guys in better shape (better as in rounder like me). The hike up the
      mountain was fun but i would have enjoyed it much better with a few
      lees lbs on my back and around my middle.

      Coy Boy
    • Ed Speer
      Sounds like a good trip Coy; 5 hammock hangers makes quite a group anytime. Thanks for the trip report....Ed ...
      Message 2 of 8 , Jun 24, 2003
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        Message
        Sounds like a good trip Coy; 5 hammock hangers makes quite a group anytime. Thanks for the trip report....Ed
         
         
        -----Original Message-----
        From: Coy [mailto:starnescr@...]
        Sent: Tuesday, June 24, 2003 10:09 PM
        To: hammockcamping@yahoogroups.com
        Subject: Hammock Camping Big Frog trip

        Hy Guys

        I thought I might ort to get the truth in first before any of the
        other guys on the trip might mislead yall.

        Paul Bucca, Cain Foster, Cody (my son) and myself met Dave Womble at
        the Wolf Ridg Trailhead yesterday morning about 10 Am CST. We
        quickly introduced ourselves and talked a little stradigy and headed
        up the trail. A quick note about the trail. It starts at 1700 ft
        elevation and 4.5 miles later sumits at 4200 ft. There were very few
        flat places headed up and the highr on the trail we got the thicker
        the brush on the sides of the trail became. As usual I quickly
        asuumed my position in the rear to possibly aid any stragglers and
        watch for any gear which might be lost by the leaders. (I could then
        determine its worth before tracking down the owners) We took a few
        brakes but not enough. Everyone was sweating but I looked like I'd
        been swimming. Anyways I developed a "rash" shortly befor summiting
        from sweating too much. This slowed my progress even more. Also I
        was carying the food and cooking gear for my 3 and was intentionally
        packing a little heavier than I normally do. My pack weighed 32
        lbs.

        When we got to the top around 2:30 CST we quickly decided the
        camping area was too grown up. The brush just beyond the central
        firering area was about waist deep in brush. Bugs were thick.
        Everyone but me hiked down to the spring to check the water supply.
        I had to guard the packs from possible wild hog or bear attack. Then
        we decided to hike about a mile further, past the spring on Lick Log
        Trail to a more open campsite.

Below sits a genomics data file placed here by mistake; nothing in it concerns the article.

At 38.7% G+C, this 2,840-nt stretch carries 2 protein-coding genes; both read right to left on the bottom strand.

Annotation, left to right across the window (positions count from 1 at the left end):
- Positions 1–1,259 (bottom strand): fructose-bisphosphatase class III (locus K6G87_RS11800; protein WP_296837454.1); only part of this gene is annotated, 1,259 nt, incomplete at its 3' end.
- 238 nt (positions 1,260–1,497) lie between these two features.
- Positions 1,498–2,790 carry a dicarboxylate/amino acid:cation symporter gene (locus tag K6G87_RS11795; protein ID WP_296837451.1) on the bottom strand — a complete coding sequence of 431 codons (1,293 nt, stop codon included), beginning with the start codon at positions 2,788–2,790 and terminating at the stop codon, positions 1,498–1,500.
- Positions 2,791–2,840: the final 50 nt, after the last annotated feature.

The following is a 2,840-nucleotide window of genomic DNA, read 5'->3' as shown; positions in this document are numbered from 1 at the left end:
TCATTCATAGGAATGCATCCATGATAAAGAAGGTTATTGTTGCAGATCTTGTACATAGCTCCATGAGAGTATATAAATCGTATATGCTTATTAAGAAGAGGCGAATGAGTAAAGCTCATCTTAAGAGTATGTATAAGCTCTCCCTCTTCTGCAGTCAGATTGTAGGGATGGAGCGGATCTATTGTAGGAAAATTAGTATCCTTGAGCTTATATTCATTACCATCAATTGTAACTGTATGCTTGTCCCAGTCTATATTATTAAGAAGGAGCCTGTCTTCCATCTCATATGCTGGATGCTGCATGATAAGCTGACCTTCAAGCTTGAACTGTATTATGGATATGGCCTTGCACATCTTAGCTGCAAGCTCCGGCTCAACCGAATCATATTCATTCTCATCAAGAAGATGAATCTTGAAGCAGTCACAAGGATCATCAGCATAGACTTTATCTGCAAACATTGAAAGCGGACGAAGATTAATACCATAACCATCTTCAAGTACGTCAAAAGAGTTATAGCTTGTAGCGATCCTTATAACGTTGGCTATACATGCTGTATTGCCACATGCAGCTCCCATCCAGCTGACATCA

We hung all the hammocks and 3 people took a short nap. I was too
        tired to take a nap. Bugs were not real bad at this camping area.
        We built a small fire to discourage any bugs but a breeze picked up
        and pretty much ran them off anyways. We all looked at the hammocks
        and other gear. Pauls Adventure Racer won the lightweight prize.
        Dave has a really nice double bottom speer type hammock. He had the
        least trouble staying on his pad. However, nobody had any trouble
        staying on thier pad I don't think. It is a little trouble getting
        situated sometimes though. I was using my early winters bag with
        built in Ther-ma-Rest and it is really suited for hammocking. It
        did not get too cool but cool enough to need a light pad. Without a
        thermometer to say for sure I guees it got down to around 65 deg.
        It was cool enough I enjoyed my fleece jacket right before bedtime.
        The boys went to bed before dark (about 7:30 PM CST) and the old
        guys toughed it out till dark (about 8:45 CST) swapping tall tales
        before turning in.

        The next morning we all got up shortly after sunrise around 5:30
        AM. We all reported sleeping soundly all night except for a few
        moments when a noise or natures call interupted sleep. After
        breakfast we packed and were back on the trail down around 7:30 AM.
        The hike back was a different route starting on Big Frog Trail then
        down Big Creek Trail. The summer foilage prevented real good views
        of the ridge but the trail was nice to begin with. However right
        before the turn off Big Frog onto Big Creek we were afforded a nice
        view. We stopped for the photo opp and to rest a minute. As we
        were standing there chatting Paul caught something out of the corner
        of his eye. About 10 feet further down the tral was a big rattle
        snake sunning himslef. He/She was facing our way. Had we not
        stopped I'm not sure what would have happened. Thankfull Paul saw
        him in time and after a few pics we shooed him off the trail. There
        was a garte snake not 10 more feet down the trail. We all just said
        hello and passed without digging out cameras. I'll bet the garter
        snake felt slighted. The Big Creek Trail is rough for most of the
        way down untill it hits theflatter section of the creek. we all
        slipped and slid our way down. I had to stop and dig rocks out of
        my sandals several time. But even the trail runners were not rock
        proof. I witnessed one hiker (Dave) removing shoes to extract a
        rock.

        Right befor we got to the trail head we stopped at the creek to cool